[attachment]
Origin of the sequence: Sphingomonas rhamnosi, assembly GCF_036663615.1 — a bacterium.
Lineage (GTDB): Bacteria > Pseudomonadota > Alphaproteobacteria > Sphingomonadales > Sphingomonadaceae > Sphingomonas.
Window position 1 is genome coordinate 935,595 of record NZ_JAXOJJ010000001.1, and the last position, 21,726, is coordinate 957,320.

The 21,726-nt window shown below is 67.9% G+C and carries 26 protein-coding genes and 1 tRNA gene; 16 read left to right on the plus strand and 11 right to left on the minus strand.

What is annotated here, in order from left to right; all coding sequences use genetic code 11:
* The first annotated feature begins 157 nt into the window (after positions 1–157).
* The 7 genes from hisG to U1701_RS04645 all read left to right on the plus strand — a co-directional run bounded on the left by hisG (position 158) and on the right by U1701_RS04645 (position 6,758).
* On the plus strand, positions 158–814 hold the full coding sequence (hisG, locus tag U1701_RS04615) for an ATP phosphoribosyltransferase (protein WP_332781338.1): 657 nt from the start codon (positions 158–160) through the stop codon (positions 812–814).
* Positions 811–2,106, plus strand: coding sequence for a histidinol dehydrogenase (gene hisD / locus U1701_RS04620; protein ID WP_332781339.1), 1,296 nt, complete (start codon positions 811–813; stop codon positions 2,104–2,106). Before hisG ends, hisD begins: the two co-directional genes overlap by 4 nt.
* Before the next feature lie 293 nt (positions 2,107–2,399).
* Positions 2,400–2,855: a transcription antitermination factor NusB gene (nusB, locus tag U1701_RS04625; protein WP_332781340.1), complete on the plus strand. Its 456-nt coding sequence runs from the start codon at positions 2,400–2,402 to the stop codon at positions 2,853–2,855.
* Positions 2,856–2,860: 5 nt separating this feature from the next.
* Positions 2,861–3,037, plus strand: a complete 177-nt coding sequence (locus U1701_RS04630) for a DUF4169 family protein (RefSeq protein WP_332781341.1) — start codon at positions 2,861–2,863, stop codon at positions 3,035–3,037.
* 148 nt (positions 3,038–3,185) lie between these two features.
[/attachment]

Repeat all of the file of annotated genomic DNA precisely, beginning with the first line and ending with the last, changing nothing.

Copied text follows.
Origin of the sequence: Sphingomonas rhamnosi, assembly GCF_036663615.1 — a bacterium.
Lineage (GTDB): Bacteria > Pseudomonadota > Alphaproteobacteria > Sphingomonadales > Sphingomonadaceae > Sphingomonas.
Window position 1 is genome coordinate 935,595 of record NZ_JAXOJJ010000001.1, and the last position, 21,726, is coordinate 957,320.

The 21,726-nt window shown below is 67.9% G+C and carries 26 protein-coding genes and 1 tRNA gene; 16 read left to right on the plus strand and 11 right to left on the minus strand.

What is annotated here, in order from left to right; all coding sequences use genetic code 11:
* The first annotated feature begins 157 nt into the window (after positions 1–157).
* The 7 genes from hisG to U1701_RS04645 all read left to right on the plus strand — a co-directional run bounded on the left by hisG (position 158) and on the right by U1701_RS04645 (position 6,758).
* On the plus strand, positions 158–814 hold the full coding sequence (hisG, locus tag U1701_RS04615) for an ATP phosphoribosyltransferase (protein WP_332781338.1): 657 nt from the start codon (positions 158–160) through the stop codon (positions 812–814).
* Positions 811–2,106, plus strand: coding sequence for a histidinol dehydrogenase (gene hisD / locus U1701_RS04620; protein ID WP_332781339.1), 1,296 nt, complete (start codon positions 811–813; stop codon positions 2,104–2,106). Before hisG ends, hisD begins: the two co-directional genes overlap by 4 nt.
* Before the next feature lie 293 nt (positions 2,107–2,399).
* Positions 2,400–2,855: a transcription antitermination factor NusB gene (nusB, locus tag U1701_RS04625; protein WP_332781340.1), complete on the plus strand. Its 456-nt coding sequence runs from the start codon at positions 2,400–2,402 to the stop codon at positions 2,853–2,855.
* Positions 2,856–2,860: 5 nt separating this feature from the next.
* Positions 2,861–3,037, plus strand: a complete 177-nt coding sequence (locus U1701_RS04630) for a DUF4169 family protein (RefSeq protein WP_332781341.1) — start codon at positions 2,861–2,863, stop codon at positions 3,035–3,037.
* 148 nt (positions 3,038–3,185) lie between these two features.